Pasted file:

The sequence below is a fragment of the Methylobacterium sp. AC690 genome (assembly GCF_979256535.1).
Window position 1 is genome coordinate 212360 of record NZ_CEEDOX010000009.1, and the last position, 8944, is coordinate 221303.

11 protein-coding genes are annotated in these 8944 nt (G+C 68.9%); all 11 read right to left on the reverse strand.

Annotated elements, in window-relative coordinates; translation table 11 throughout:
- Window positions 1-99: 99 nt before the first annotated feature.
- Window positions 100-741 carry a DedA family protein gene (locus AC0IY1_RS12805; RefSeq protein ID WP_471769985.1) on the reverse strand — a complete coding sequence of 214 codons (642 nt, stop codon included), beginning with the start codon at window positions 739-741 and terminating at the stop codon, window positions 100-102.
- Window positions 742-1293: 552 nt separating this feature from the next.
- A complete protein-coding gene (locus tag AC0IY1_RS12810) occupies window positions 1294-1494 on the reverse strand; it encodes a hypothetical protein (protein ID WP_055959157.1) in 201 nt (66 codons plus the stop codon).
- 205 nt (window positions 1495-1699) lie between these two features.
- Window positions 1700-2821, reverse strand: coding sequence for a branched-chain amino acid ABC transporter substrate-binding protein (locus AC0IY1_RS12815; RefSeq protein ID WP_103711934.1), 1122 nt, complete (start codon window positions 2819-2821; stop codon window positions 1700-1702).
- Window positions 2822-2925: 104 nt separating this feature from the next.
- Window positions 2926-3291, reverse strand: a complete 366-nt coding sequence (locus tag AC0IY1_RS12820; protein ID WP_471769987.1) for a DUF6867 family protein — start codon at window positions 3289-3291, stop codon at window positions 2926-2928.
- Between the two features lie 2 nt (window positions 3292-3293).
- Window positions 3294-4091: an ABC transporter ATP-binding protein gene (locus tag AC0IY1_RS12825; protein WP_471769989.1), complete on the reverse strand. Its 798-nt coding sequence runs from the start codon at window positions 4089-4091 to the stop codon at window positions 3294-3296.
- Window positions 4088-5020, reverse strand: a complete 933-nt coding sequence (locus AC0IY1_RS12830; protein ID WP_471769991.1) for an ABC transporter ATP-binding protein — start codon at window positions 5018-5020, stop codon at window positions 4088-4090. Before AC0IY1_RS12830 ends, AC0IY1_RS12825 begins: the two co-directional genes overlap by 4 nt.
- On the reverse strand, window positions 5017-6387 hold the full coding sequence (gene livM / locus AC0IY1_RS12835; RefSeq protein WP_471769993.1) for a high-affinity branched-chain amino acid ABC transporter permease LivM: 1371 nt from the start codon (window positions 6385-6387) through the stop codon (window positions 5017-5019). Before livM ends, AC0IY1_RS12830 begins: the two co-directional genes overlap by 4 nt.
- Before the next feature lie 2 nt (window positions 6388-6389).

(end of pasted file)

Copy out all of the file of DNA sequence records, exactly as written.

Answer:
The sequence below is a fragment of the Methylobacterium sp. AC690 genome (assembly GCF_979256535.1).
Window position 1 is genome coordinate 212360 of record NZ_CEEDOX010000009.1, and the last position, 8944, is coordinate 221303.

11 protein-coding genes are annotated in these 8944 nt (G+C 68.9%); all 11 read right to left on the reverse strand.

Annotated elements, in window-relative coordinates; translation table 11 throughout:
- Window positions 1-99: 99 nt before the first annotated feature.
- Window positions 100-741 carry a DedA family protein gene (locus AC0IY1_RS12805; RefSeq protein ID WP_471769985.1) on the reverse strand — a complete coding sequence of 214 codons (642 nt, stop codon included), beginning with the start codon at window positions 739-741 and terminating at the stop codon, window positions 100-102.
- Window positions 742-1293: 552 nt separating this feature from the next.
- A complete protein-coding gene (locus tag AC0IY1_RS12810) occupies window positions 1294-1494 on the reverse strand; it encodes a hypothetical protein (protein ID WP_055959157.1) in 201 nt (66 codons plus the stop codon).
- 205 nt (window positions 1495-1699) lie between these two features.
- Window positions 1700-2821, reverse strand: coding sequence for a branched-chain amino acid ABC transporter substrate-binding protein (locus AC0IY1_RS12815; RefSeq protein ID WP_103711934.1), 1122 nt, complete (start codon window positions 2819-2821; stop codon window positions 1700-1702).
- Window positions 2822-2925: 104 nt separating this feature from the next.
- Window positions 2926-3291, reverse strand: a complete 366-nt coding sequence (locus tag AC0IY1_RS12820; protein ID WP_471769987.1) for a DUF6867 family protein — start codon at window positions 3289-3291, stop codon at window positions 2926-2928.
- Between the two features lie 2 nt (window positions 3292-3293).
- Window positions 3294-4091: an ABC transporter ATP-binding protein gene (locus tag AC0IY1_RS12825; protein WP_471769989.1), complete on the reverse strand. Its 798-nt coding sequence runs from the start codon at window positions 4089-4091 to the stop codon at window positions 3294-3296.
- Window positions 4088-5020, reverse strand: a complete 933-nt coding sequence (locus AC0IY1_RS12830; protein ID WP_471769991.1) for an ABC transporter ATP-binding protein — start codon at window positions 5018-5020, stop codon at window positions 4088-4090. Before AC0IY1_RS12830 ends, AC0IY1_RS12825 begins: the two co-directional genes overlap by 4 nt.
- On the reverse strand, window positions 5017-6387 hold the full coding sequence (gene livM / locus AC0IY1_RS12835; RefSeq protein WP_471769993.1) for a high-affinity branched-chain amino acid ABC transporter permease LivM: 1371 nt from the start codon (window positions 6385-6387) through the stop codon (window positions 5017-5019). Before livM ends, AC0IY1_RS12830 begins: the two co-directional genes overlap by 4 nt.
- Before the next feature lie 2 nt (window positions 6388-6389).